Tag Archives: Arthur Laffer

Hey look, a Republican candidate!

The candidate and his base. From the John Klar for Governor Facebook page.

John Klar, a man of many talents including authorship of far-right commentaries on True North Reports, and the possessor of a notable chin, has become the first Republican candidate for governor in 2020.

Gov. Phil Scott, the Republican incumbent, has said he won’t announce his intentions until next spring. But he’s gonna run, let there be no doubt.

And he has nothing to fear from Mr. Klar, whose ideology is such a mixed bag that even the Never Scotters may have a hard time flocking to his banner. Klar’s message is roughly equal parts Ethan Allen, Arthur Laffer, and the prosperity gospel on a societal level. That is, he believes if government gets out of the way, everyone will rise out of poverty and into prosperity.

Klar calls himself and his followers “Agripublicans,” adherents to the notion that Vermont has suffered an Edenic fall from its original state of grace due to the excesses of big government and the depredations of flatlanders. In short, he’s the one true advocate for Making Vermont Great Again.

Of course, this golden age of liberty, prosperity and rugged individualism — centered on the life-giving profession of farming — is less a historic reality and more a picture postcard. But hey, a man can dream.

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We have displeased our benevolent overlords

Hey, remember when Vermont was ranked third in the nation by Politico magazine as a place to live?

Well, here comes the flip side, courtesy of none other than the American Legislative Exchange Council (ALEC), that overflowing cascade of Kochian “economic liberty” bushwa. It ranks Vermont #49 in “economic outlook,” which is a very interesting way to put it. Because what they are ranking is not actual, tangible economic health — it’s how the state is poised for intangible future prosperity. And it is measured in terms of taxation and regulation.

But wait, it gets better. The lead author of the ALEC report is none other than Arthur Laffer. Yep, the guy behind the Laffer Curve, the absolutely unproven bit of dogma that claims you’ll create more revenue by cutting taxes, because the tax cuts will stimulate a cornucopia of prosperity.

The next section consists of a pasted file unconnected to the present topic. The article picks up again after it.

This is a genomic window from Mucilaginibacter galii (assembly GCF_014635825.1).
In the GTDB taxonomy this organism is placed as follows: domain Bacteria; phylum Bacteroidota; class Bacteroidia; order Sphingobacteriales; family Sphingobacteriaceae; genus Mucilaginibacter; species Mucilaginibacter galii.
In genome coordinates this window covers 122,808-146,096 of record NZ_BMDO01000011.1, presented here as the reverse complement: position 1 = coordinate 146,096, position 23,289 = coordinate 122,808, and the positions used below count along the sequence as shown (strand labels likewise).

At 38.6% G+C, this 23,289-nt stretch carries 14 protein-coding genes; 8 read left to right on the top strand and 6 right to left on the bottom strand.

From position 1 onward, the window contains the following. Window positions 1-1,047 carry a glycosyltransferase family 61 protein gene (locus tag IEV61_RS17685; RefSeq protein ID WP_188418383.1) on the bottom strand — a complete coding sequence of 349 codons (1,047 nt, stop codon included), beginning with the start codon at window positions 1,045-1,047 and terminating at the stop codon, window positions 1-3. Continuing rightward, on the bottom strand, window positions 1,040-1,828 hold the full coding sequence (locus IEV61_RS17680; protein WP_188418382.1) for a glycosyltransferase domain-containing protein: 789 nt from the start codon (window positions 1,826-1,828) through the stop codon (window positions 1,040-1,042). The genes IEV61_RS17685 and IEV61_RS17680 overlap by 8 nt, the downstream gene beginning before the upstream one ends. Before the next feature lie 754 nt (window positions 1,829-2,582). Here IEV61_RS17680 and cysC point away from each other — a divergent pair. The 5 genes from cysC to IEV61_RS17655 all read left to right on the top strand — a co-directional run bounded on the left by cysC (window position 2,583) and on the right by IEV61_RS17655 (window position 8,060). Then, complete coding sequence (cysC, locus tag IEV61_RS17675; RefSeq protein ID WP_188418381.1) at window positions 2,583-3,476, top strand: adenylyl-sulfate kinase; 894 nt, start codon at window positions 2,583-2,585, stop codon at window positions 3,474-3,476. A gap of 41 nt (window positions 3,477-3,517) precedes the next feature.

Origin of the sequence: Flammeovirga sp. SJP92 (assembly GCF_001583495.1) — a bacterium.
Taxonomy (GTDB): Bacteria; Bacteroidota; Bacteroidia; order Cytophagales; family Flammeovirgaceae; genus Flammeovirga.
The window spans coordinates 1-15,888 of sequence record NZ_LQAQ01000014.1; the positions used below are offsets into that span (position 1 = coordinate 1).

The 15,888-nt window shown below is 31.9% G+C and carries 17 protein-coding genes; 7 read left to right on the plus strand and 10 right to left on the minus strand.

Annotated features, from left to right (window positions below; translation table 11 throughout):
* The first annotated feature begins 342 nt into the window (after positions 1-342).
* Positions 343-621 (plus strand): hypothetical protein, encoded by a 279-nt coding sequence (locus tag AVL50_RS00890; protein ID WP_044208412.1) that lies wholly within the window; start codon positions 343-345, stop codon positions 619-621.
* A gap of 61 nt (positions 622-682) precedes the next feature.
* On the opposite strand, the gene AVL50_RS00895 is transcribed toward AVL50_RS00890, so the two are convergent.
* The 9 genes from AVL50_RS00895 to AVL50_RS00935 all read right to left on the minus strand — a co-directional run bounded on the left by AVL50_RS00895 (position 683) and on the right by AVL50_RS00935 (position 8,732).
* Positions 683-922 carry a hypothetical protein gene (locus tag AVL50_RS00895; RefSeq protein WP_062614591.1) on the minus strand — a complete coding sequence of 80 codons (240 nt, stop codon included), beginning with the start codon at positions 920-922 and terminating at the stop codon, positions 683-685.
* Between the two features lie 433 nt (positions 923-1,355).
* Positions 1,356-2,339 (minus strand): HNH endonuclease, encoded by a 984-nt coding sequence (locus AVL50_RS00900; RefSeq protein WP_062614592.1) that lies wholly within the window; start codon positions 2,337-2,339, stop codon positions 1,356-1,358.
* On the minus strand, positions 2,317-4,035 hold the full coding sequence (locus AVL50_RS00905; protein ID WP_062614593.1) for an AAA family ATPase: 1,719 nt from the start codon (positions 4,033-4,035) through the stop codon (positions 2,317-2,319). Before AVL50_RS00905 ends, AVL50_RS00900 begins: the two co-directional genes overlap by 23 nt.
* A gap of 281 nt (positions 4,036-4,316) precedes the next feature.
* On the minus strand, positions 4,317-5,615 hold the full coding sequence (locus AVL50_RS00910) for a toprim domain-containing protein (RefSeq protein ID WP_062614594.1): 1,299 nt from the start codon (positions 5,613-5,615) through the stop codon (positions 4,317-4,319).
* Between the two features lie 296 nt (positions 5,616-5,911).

Well, not only is it absolutely unproven; when it’s been tried in the real world, the results have been dismal. The Laffer Curve isn’t a coherent, evidence-based economic practice; it’s the money shot in a right-wing porn flick.

In case you think I’m overstating my case, let’s look at a state deemed praiseworthy by ALEC.

Kansas.

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Nobody’s figured out how to make this economy work

Vermont Republicans are fond of slamming the Shumlin Economy, cherrypicking statistics that make the Governor’s record look bad. They criticize his policies as crippling to economic growth and middle-class prosperity. (And now that Bernie Sanders is running for President, they try to blame all the ills of the last three decades on him, even though he hasn’t been running the place and would clearly have adopted very different policies if he had been. Protip to Republicans: correlation is not causation.)

And yes, in spite of very low unemployment, it’s inarguable that the recovery has been slow and spotty for most Vermonters. Their purchasing power has remained stagnant. But this isn’t just a Vermont phenomenon, and if you look at other states with conservative governments, they’re failing at least as badly as we are.

Last Friday, Talking Points Memo posted a piece about how four Republican governors are seeing their presidential aspirations undercut by severe budget problems back home — problems attributable to the failure of their policies to hotwire their economies.

The basic concept is as cartoonish as when it was first sketched on a napkin by Arthur Laffer: cut taxes and the economy will flourish. Revenues will rise, as government takes a smaller slice of a growing pie. Business, freed of its public-sector shackles, will lead us into a prosperous future.

Trouble is, it doesn’t work. In Louisiana, WIsconsin, Ohio and New Jersey, Republican tax-cutting policies have failed: all four states have sluggish economies and huge budget shortfalls. It’s worse on both sides than anything Peter Shumlin has inflicted on the state of Vermont.

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